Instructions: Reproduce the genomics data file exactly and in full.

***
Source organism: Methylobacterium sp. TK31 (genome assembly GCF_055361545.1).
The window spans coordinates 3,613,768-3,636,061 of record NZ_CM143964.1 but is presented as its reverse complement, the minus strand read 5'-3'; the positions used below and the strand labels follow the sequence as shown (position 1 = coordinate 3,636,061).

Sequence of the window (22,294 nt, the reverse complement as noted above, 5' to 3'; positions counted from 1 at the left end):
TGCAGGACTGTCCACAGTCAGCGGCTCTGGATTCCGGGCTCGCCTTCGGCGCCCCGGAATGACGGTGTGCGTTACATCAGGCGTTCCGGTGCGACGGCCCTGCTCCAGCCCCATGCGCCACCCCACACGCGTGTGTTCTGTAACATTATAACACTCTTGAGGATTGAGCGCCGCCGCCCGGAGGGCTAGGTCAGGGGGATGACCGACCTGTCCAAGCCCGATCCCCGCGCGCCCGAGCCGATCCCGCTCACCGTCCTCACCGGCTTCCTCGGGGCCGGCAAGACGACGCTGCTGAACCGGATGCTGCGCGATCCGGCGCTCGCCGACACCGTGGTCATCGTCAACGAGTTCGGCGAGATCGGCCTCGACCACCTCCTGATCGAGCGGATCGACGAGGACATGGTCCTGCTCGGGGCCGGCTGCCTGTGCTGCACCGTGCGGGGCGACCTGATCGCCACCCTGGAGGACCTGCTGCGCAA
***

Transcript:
Source organism: Methylobacterium sp. TK31 (genome assembly GCF_055361545.1).
The window spans coordinates 3,613,768-3,636,061 of record NZ_CM143964.1 but is presented as its reverse complement, the minus strand read 5'-3'; the positions used below and the strand labels follow the sequence as shown (position 1 = coordinate 3,636,061).

Sequence of the window (22,294 nt, the reverse complement as noted above, 5' to 3'; positions counted from 1 at the left end):
TGCAGGACTGTCCACAGTCAGCGGCTCTGGATTCCGGGCTCGCCTTCGGCGCCCCGGAATGACGGTGTGCGTTACATCAGGCGTTCCGGTGCGACGGCCCTGCTCCAGCCCCATGCGCCACCCCACACGCGTGTGTTCTGTAACATTATAACACTCTTGAGGATTGAGCGCCGCCGCCCGGAGGGCTAGGTCAGGGGGATGACCGACCTGTCCAAGCCCGATCCCCGCGCGCCCGAGCCGATCCCGCTCACCGTCCTCACCGGCTTCCTCGGGGCCGGCAAGACGACGCTGCTGAACCGGATGCTGCGCGATCCGGCGCTCGCCGACACCGTGGTCATCGTCAACGAGTTCGGCGAGATCGGCCTCGACCACCTCCTGATCGAGCGGATCGACGAGGACATGGTCCTGCTCGGGGCCGGCTGCCTGTGCTGCACCGTGCGGGGCGACCTGATCGCCACCCTGGAGGACCTGCTGCGCAA